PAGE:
The Rules for Success in the Digital Century

Have you updated the way you manage business for the 21st century yet?

There are many names to describe the new business environment: digital era, information age, collaborative economy, sharing economy, to name a few. The issue is not what you call it; it’s what you do about it.

You wouldn’t hire a typist who has never used a computer, no matter the number of words per minute nor the accuracy rate. Yet, the majority of people employed today are still using their skills and methodologies from the pre-digital age.

  • Are you still writing business plans?
  • Are you still developing strategies?
  • Are you still using business process management?
  • Are you still using fixed position descriptions?
  • Are you still depending on policies and procedures to regulate workers?
  • Are you still using individual goal-setting to develop and motivate workers?
  • Are you still using fixed teams to get things done?
  • Are you still putting managers through leadership development courses expecting leaders to emerge?
  • Are you still hiring and developing workers for the business they are doing today?

These are just a few examples of business practices that made a lot of sense (and money) in the past. They worked because the market and competition was stable, because the business environment was predictable and there was enough time for management decisions to be made by management, rolled out by the business units, and continuously adjusted or improved.

Today the environment in which businesses must perform is not stable or predictable. By the time a decision is communicated down, it can already be irrelevant.

Driven by technology, the connectivity between users, customers, workers, suppliers, the community and Things, is so high that it provides more than enough energy and intelligence that powers organisational performance. The energy and intelligence generated by a small team of executives in their offices pales as a minute speck in comparison.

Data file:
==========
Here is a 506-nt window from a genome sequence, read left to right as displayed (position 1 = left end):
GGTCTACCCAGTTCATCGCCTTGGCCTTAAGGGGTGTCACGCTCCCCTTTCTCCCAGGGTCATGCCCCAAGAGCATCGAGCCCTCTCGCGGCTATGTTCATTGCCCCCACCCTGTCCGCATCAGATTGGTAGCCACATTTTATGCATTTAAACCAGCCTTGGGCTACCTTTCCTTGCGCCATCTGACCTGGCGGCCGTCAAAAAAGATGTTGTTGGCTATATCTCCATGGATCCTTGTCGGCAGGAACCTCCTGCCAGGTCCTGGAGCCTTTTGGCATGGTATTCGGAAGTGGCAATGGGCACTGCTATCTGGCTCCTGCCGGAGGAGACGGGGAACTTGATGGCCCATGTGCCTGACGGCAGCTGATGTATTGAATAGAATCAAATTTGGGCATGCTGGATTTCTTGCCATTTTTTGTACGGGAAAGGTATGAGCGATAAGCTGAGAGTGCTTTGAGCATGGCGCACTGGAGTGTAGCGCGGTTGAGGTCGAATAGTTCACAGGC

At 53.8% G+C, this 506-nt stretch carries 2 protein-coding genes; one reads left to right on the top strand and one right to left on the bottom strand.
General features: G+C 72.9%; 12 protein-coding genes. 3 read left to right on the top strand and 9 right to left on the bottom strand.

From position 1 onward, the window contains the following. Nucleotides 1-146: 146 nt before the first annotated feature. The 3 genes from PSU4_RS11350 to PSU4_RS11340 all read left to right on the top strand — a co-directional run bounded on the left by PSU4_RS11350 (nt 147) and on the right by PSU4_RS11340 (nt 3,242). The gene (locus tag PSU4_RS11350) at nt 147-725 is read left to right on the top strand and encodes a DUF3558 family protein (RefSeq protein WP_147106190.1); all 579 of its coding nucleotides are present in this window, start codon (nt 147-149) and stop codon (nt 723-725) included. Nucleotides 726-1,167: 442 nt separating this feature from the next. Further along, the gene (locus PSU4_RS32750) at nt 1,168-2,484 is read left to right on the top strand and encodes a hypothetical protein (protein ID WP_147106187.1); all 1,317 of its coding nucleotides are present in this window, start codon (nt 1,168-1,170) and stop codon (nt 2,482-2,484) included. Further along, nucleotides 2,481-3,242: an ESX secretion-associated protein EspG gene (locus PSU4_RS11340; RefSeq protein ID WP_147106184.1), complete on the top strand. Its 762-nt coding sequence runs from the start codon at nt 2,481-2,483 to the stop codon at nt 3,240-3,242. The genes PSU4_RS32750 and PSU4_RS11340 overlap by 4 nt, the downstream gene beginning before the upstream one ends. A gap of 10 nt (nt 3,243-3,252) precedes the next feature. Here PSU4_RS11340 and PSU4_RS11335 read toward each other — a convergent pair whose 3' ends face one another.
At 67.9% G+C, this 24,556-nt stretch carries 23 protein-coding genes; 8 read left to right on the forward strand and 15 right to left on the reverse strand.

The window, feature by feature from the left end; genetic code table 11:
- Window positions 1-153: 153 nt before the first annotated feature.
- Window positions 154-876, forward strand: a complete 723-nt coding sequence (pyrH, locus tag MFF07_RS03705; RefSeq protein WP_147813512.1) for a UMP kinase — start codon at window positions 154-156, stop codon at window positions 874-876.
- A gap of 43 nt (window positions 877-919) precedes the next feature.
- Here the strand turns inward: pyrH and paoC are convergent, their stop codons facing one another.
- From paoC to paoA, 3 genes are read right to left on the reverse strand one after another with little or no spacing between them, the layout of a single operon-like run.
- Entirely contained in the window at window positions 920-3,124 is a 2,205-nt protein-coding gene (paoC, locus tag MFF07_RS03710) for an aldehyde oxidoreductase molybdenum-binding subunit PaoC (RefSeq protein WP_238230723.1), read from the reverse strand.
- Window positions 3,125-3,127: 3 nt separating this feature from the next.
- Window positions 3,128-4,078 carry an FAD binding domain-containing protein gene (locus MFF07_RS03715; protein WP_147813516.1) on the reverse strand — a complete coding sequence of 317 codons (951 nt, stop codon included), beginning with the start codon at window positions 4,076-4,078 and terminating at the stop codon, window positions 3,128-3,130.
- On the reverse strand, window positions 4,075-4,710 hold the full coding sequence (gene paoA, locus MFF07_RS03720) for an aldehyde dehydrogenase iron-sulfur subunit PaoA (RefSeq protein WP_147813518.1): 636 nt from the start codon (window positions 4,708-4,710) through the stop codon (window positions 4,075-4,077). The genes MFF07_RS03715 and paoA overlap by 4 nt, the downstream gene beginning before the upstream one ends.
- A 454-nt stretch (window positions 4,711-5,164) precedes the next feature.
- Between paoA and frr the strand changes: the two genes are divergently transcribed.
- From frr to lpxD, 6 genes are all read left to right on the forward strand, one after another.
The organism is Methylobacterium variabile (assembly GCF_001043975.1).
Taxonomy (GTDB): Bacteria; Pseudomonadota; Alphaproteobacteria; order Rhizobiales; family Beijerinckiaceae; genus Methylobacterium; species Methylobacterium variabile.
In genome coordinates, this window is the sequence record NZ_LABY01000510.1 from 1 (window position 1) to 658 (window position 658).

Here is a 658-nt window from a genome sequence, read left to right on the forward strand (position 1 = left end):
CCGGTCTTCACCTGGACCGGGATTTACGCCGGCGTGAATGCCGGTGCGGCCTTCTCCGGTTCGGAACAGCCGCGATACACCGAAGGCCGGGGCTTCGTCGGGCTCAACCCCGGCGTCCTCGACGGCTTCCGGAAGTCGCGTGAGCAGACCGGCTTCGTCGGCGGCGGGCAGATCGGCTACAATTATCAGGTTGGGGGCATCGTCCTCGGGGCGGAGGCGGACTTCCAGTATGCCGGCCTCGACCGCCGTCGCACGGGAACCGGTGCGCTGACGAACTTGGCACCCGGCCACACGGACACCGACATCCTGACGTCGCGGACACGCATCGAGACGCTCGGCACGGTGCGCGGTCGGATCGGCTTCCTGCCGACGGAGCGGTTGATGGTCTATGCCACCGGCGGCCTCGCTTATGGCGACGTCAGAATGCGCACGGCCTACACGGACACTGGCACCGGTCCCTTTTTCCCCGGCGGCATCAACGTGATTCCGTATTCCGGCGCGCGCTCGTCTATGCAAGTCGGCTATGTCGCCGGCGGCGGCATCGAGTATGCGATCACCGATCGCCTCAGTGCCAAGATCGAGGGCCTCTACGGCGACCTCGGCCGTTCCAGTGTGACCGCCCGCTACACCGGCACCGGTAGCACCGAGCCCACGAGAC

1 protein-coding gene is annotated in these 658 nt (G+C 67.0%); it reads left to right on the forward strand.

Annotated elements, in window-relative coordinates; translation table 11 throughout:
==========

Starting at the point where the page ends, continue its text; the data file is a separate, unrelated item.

That’s why the organisation of the 21st century prioritises:

  • Business models, not just strategies;
  • Design thinking, not just business processes;
  • Values, including meaning, purpose and identity, not just policies;
  • Culture, not just procedures;
  • Collaboration, not just fixed positions and competencies;
  • Customer experience, not just customer service;
  • Lean startup and agile methodologies, not just plans;
  • Contextual leadership, not just leaders.

The thing about using outmoded anything is they are not only less effective, they begin to cost a lot more to maintain. Unless, of course, you can afford to hold onto the past for sentimental or egotistical reasons.
So has your organisation woken up to the 21st century yet? Hurry, a new world of opportunities is waiting.

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